International Construction Law Review


By David Mosey. Published by London Publishing Partnership, 2023. 
Pages 235. ISBN 978-1-913019-83-9. Price £40.00
Published standard form contracts for construction have a long and respectable history, nationally and internationally. If well drafted, they achieve valuable objectives, requiring (or at least encouraging) their parties to define what the project involves, the standards applying to work done under it, the time frame for stages and ultimate completion (and how this will be determined), as well as how changes to the project under way will be organised, how work which falls short will be remedied and how and when work done under the project will be (valued and) paid for. Such contracts often also include machinery to defuse, or resolve, disputes which arise between the contracting parties – notably prioritising ADR alternatives over traditional court litigation, or reflecting mandatory adjudication applicable to the project. Such contracts are often part of a family or suite also offering linked sub-contracts, aiming to be “back-to-back” with the top-level contract; consultant appointments may also be available.
However, such published forms are almost invariably two-party affairs, resting on a belief that the aims and interests of those who enter into them – especially employers (principals, in Australasia) and main contractor at the apex level – are unalterably opposed and must therefore be reconciled, notably through the allocation of risk and reward (or liability). They fail to reflect the increasingly fragmented and multi-party nature of construction projects: even a small-scale developer constructing a group of identical new homes is likely to buy in many specialist trades (once long-term employees of “the builder”, many are now “independent contractors”), as well as design consultants. Further, if the development is for a third-sector housing provider, the builder may have – or hope to have – repeat business from the same funder, so what looks like a one-off project may not be so.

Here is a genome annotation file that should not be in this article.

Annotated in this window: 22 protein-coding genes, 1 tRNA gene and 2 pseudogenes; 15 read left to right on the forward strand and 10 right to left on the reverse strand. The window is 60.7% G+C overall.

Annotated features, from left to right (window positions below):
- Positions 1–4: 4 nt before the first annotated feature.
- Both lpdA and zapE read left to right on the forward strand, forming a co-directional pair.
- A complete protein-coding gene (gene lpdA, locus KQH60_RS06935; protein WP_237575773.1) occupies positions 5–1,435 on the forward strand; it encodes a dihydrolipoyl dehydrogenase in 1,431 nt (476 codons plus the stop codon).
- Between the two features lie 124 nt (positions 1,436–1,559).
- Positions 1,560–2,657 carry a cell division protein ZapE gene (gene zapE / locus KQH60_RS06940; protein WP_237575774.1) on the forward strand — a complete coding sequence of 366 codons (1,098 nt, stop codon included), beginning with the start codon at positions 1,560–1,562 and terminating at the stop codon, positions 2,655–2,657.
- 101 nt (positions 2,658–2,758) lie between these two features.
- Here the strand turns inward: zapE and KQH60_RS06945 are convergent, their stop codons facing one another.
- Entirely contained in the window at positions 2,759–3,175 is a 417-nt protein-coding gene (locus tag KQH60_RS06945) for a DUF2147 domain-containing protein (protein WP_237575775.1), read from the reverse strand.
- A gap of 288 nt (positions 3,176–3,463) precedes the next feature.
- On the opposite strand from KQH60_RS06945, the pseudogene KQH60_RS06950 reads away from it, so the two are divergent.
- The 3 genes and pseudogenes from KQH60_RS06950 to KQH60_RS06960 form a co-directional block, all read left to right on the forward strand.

The inefficiencies of the traditional model of contractual arrangements encourage a long tail of disputes after a project is over; at worst, they lead to seriously defective or unsafe work, risking the health and safety of the project’s ultimate consumers, as evidence to the Grenfell Tower Inquiry horrifyingly illustrates. External regulation of the process of construction could do more to combat these ultra-negative possibilities – as changes in and under the Building Safety Act 2022 are aiming to do for England. But could rethinking how procurement is managed and structured also help – for the remediation processes in residential towers, but also more generally?


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